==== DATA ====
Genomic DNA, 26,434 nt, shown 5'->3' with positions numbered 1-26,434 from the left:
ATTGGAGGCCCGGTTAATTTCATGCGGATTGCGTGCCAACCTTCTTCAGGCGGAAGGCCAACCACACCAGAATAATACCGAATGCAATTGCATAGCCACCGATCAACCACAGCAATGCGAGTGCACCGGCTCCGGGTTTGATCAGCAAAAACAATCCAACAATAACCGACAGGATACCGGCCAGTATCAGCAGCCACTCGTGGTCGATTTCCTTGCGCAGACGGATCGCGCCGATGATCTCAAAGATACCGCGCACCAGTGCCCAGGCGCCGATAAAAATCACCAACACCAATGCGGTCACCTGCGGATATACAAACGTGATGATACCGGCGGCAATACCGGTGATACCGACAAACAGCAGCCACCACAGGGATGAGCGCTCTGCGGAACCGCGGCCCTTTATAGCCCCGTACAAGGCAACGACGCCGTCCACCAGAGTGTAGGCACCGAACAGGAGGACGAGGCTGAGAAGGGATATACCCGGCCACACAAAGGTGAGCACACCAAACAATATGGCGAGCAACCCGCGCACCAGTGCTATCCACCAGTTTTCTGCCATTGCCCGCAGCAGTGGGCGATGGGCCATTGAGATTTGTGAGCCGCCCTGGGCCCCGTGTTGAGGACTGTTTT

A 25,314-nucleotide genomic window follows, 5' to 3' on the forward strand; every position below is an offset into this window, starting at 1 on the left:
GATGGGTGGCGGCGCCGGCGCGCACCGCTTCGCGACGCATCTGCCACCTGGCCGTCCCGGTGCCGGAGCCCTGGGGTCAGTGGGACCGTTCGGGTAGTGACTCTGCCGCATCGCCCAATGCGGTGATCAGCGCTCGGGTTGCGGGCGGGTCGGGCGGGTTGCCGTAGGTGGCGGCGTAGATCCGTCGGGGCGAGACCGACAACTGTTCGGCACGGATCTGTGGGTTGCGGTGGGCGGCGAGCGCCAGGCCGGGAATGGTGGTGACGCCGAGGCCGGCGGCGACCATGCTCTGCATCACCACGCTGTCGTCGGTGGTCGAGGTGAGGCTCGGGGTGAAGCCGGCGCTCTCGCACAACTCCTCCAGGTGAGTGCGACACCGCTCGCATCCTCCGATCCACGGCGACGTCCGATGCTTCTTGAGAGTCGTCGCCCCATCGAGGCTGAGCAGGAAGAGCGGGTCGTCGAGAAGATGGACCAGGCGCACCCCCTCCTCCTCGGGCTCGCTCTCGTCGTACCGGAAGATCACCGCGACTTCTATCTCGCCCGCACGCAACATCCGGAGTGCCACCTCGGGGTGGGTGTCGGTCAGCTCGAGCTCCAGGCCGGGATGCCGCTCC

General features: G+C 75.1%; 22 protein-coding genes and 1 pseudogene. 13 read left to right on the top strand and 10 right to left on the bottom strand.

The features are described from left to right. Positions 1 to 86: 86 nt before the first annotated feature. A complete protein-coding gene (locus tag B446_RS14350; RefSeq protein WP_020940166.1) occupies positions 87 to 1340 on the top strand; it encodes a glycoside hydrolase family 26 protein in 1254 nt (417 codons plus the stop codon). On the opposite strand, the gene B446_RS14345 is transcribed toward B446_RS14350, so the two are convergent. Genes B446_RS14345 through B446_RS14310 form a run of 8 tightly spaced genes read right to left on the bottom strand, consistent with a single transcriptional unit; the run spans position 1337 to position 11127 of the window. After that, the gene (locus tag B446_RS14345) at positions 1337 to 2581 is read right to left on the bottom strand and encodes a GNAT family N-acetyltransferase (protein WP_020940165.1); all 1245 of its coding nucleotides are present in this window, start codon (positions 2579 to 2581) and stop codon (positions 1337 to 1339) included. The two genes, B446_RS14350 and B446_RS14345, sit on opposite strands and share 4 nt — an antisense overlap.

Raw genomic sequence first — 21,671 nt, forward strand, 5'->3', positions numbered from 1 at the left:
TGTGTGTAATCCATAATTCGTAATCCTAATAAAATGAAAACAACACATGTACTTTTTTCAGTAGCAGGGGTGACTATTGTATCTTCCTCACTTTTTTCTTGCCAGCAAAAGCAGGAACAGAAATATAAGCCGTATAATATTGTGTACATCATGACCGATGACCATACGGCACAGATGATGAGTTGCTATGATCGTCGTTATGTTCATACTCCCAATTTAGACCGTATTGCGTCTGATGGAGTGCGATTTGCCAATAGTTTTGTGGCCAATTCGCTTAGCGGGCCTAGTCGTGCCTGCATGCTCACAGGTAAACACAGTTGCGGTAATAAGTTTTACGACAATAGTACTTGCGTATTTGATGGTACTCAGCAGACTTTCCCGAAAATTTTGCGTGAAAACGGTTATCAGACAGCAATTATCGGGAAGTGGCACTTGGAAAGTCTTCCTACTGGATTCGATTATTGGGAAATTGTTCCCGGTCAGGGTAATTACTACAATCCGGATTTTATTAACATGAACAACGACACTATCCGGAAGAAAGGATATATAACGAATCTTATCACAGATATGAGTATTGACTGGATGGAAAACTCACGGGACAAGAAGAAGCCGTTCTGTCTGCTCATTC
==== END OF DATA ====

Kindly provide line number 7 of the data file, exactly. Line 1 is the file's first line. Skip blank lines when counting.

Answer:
Raw genomic sequence first — 21,671 nt, forward strand, 5'->3', positions numbered from 1 at the left: